The past two years I have join the sixth grade team on their Outdoor Education field trip. Each teacher facilitates a different learning activity to engage students with their environment.
Several groups of around twelve students rotated among the different activities for two days while visiting the camp. For my activity, I introduced each group to the land artist, Andy Goldsworthy. Prior to the field trip, we watched a video of Goldsworthy at work. We then looked at photographs of his finished work before attempting our own creations at the camp.
(Below is the video we watched of Andy Goldsworthy creating, as well as photographs of his finished works)
At the camp, we walked along a path to a large clearing surrounded by woods, prairie grass and a creek. I explained the importance of preserving the wonderful environment around us. Students were to find materials from the ground, but without pulling plants or trees apart. Although we used materials similar to Goldsworthy, students were not permitted to leave their finished structures. I asked groups to dismantle and return materials to their original locations.
(Below is an image of the awesome classroom we worked in during the field trip)
After the expectations were established, students were allowed to work individually or collaboratively. They collected materials, then built and arranged interesting structures in the style of Goldsworthy. Each of the students used a digital camera to document their creations.
(Below are images of student work from 2013)
(Below are images of student work from 2012)
I had such a wonderful experience on this trip last year. As a first year teacher, this was a great opportunity for me to get to know my students. I learned from each group and I believe the trip helped all of us have a more meaningful school year.
STAY TUNED NEXT WEEK FOR THIS YEAR'S CREATIONS!
Last Sunday, I enjoyed a great exhibition titled, 30 Americans, at the Milwaukee Art Museum. I first learned of this exhibition years ago while preparing an art lesson for the Boys and Girls Club of Bloomington-Normal.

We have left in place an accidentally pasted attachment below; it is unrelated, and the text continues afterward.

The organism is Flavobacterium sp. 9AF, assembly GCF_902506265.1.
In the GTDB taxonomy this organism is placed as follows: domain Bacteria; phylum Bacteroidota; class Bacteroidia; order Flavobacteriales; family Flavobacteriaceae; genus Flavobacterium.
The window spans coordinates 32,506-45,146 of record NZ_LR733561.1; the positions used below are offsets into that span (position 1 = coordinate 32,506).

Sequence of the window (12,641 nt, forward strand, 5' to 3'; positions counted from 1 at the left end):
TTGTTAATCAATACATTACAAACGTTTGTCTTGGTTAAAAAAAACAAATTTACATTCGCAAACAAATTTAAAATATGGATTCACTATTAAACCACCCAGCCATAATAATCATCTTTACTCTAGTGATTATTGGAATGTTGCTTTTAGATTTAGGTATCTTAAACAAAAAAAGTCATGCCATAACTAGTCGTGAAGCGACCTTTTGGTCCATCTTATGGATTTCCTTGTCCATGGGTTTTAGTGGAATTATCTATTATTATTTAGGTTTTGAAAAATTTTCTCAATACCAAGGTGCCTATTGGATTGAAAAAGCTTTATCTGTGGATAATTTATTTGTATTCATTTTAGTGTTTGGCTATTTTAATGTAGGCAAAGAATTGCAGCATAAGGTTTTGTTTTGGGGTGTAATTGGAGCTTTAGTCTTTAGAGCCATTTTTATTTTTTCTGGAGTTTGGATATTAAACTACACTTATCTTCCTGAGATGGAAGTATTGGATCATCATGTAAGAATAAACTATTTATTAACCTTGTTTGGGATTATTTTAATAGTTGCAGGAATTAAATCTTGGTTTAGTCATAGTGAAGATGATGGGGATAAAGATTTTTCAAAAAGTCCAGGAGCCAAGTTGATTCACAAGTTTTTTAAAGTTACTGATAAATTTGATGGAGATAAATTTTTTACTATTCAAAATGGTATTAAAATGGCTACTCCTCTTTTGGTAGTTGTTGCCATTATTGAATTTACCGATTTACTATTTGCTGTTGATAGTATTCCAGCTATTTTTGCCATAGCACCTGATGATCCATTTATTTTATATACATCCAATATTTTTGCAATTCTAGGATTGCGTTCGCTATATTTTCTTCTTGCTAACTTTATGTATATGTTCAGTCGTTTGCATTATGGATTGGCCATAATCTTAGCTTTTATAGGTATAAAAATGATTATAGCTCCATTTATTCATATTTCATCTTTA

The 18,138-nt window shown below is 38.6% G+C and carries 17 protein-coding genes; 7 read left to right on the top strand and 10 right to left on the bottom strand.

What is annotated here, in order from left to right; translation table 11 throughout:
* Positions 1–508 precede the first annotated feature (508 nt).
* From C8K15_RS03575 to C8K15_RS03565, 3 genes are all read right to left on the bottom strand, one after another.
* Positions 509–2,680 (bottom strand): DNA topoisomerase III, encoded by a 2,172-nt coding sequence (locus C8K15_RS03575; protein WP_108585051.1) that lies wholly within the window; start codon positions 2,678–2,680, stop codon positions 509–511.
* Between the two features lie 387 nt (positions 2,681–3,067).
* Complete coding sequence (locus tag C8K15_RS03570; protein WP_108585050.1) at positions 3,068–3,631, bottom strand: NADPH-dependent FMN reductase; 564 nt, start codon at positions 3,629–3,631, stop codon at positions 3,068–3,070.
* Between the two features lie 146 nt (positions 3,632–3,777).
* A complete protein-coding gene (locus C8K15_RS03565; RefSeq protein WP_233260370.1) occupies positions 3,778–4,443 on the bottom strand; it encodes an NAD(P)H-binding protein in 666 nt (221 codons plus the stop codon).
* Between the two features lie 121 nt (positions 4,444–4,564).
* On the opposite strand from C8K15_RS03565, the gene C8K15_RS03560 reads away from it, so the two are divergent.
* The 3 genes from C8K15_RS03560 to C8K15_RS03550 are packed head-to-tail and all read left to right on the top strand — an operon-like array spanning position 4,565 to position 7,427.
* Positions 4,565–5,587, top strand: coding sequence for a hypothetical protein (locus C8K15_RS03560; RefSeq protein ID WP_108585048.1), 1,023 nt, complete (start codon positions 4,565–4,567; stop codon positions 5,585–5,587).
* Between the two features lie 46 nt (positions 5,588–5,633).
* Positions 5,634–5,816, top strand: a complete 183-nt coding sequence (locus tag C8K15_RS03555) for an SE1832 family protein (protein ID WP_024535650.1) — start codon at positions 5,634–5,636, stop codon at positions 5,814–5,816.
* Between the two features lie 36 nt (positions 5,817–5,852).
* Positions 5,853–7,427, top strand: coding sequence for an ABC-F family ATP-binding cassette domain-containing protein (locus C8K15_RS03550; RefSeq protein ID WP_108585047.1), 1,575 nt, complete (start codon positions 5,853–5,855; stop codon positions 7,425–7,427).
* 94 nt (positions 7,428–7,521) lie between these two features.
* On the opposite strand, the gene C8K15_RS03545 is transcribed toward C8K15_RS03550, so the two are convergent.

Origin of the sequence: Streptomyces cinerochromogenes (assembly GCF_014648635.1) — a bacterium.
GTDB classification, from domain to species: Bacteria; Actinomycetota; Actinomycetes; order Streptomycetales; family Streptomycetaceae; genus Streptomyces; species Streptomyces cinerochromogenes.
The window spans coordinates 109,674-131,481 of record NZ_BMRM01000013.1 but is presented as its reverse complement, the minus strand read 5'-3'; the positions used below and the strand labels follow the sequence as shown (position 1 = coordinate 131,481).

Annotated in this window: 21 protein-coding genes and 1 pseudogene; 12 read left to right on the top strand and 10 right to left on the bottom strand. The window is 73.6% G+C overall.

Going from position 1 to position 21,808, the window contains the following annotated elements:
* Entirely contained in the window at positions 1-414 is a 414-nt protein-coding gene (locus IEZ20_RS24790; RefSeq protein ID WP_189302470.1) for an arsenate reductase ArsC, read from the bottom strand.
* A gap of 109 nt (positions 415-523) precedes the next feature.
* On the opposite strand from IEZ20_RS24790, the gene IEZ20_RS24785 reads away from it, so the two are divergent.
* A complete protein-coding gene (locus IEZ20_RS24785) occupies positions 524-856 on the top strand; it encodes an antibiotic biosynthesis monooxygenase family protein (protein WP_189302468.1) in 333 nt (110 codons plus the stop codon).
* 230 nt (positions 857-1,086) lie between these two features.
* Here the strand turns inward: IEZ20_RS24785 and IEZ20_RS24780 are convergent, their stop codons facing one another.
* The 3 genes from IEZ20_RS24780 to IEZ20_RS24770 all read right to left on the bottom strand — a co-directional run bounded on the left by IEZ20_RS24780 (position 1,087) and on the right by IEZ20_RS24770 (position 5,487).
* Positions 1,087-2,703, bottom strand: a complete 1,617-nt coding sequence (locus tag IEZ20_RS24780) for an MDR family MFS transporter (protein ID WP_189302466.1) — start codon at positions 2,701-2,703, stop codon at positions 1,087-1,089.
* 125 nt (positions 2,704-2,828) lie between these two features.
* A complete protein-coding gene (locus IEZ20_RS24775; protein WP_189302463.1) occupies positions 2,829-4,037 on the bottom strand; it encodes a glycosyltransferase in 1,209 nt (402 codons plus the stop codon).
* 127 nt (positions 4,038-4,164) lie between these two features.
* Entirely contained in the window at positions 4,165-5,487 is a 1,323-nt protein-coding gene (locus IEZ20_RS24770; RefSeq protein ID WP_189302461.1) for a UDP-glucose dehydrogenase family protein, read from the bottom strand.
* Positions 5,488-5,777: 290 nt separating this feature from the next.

I selected Kehinde Wiley as the artist to focus on and to demonstrate how meaning may be communicated through facial expressions and body language. I began looking for resources to share with the participating children (ages 5-12), and came across an online video promoting 30 Americans.
Fast forward to a couple of years later and the exhibition is only a short drive from my new home, teaching at Oregon Elementary School. I was thrilled to see so many artists' work I had studied and admired. Now I am able to share those works with my students.
My colleagues and I have been reviewing the latest draft of Common Core Art Standards. One of the priority standards will be to teach students how art may be presented. I decided to take this opportunity to introduce the concept of curating an exhibition to each sixth grade art class. These students are already studying Kehinde Wiley for a photo alteration project.
I first defined exhibition and curator for students to take notes in their sketchbooks. We then watched the following video to give us information about the 30 Americans exhibition.
After the video, I instructed each group of students to look at twelve images from 30 Americans and arrange them on a gallery map. Each table included a map, exhibition guides and printed images from the exhibition. I encouraged students to think about the following questions:
Below are images of the classroom setup, student collaboration and response activity
The student reflections poster was also inspired by the Milwaukee Art Museum. Pictured to the right is a wall within 30 Americans full of visitors' responses to the exhibition. I asked my students to write down what they thought, felt, liked or learned from this activity.
The reflections are on display next to a student gallery example in the Oregon Elementary School art hallway and is pictured below:
Mr. DeWilde's Blog
I post information about projects and learning experiences from my curriculum.